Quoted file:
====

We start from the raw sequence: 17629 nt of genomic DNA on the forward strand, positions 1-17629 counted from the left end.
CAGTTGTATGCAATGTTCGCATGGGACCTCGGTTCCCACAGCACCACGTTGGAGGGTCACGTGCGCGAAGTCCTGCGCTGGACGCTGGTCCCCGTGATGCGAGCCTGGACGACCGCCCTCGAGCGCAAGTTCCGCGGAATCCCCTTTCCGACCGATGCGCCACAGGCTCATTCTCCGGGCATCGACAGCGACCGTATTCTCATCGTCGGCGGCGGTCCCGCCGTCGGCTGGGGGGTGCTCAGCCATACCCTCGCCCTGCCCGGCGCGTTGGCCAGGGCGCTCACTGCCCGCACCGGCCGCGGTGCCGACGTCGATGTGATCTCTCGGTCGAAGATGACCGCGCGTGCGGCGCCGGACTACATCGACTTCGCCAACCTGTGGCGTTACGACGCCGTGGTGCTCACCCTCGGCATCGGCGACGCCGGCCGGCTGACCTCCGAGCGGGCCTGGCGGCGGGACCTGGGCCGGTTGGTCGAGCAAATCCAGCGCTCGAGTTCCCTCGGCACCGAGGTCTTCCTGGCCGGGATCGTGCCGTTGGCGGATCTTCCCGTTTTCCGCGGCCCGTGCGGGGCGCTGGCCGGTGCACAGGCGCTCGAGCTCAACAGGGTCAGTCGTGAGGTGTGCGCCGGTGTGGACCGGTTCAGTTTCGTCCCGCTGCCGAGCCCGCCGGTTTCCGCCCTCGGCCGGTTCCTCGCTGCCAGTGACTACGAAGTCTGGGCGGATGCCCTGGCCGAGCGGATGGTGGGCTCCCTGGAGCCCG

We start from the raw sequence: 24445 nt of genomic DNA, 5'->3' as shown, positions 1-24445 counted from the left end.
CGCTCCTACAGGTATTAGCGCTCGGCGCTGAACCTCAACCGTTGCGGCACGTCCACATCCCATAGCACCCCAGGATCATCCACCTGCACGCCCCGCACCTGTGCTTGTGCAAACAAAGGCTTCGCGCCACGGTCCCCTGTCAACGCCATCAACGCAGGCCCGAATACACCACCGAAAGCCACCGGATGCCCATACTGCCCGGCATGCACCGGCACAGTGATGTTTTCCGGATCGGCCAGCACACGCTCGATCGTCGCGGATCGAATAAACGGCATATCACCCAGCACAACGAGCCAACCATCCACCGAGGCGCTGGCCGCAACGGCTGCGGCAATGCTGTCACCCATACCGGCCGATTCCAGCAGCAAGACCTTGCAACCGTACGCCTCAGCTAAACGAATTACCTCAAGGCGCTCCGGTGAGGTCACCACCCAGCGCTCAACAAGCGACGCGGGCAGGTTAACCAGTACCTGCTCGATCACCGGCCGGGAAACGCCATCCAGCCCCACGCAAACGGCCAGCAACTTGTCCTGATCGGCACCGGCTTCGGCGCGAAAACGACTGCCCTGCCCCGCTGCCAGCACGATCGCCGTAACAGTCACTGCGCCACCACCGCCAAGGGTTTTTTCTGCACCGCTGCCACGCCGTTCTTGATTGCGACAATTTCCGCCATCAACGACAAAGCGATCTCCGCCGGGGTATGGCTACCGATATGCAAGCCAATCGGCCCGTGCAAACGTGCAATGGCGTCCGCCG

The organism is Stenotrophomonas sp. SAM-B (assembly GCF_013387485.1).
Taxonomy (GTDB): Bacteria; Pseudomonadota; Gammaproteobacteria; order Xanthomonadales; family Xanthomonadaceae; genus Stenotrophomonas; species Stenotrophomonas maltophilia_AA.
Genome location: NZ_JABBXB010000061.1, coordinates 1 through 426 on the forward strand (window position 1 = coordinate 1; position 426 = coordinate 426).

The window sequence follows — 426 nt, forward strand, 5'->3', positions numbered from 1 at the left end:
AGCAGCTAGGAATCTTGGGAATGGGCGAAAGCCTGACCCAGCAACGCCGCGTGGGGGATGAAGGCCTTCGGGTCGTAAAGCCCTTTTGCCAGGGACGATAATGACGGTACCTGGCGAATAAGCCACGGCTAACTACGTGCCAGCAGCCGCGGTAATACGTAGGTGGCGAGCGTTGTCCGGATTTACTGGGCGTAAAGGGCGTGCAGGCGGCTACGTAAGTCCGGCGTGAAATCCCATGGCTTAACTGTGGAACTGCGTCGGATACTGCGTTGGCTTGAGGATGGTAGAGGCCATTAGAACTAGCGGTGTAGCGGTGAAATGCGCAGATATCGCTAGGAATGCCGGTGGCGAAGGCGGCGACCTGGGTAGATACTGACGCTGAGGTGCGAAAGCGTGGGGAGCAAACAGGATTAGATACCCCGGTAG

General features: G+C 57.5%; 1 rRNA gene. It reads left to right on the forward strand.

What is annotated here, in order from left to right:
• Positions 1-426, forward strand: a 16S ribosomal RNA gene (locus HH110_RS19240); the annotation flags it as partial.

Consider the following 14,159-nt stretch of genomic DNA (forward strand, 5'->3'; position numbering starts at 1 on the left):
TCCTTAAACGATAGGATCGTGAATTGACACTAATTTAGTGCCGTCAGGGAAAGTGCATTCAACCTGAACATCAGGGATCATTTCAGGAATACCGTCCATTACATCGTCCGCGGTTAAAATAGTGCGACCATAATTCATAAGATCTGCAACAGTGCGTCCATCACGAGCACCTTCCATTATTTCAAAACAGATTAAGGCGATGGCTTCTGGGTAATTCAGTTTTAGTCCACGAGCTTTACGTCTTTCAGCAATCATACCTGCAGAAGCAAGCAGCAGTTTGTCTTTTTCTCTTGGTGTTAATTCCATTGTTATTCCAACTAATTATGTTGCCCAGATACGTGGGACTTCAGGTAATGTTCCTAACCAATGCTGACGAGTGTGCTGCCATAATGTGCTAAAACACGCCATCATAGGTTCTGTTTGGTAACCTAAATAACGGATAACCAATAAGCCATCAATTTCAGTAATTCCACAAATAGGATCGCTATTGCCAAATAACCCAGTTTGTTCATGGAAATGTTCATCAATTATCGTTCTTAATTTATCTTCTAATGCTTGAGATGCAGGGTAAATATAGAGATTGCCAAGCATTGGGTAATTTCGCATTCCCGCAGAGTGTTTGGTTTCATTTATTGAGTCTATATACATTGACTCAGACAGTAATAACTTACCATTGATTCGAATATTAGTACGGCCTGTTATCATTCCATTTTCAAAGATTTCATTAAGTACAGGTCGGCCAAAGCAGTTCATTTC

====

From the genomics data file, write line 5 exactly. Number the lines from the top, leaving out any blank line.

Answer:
The organism is Stenotrophomonas sp. SAM-B (assembly GCF_013387485.1).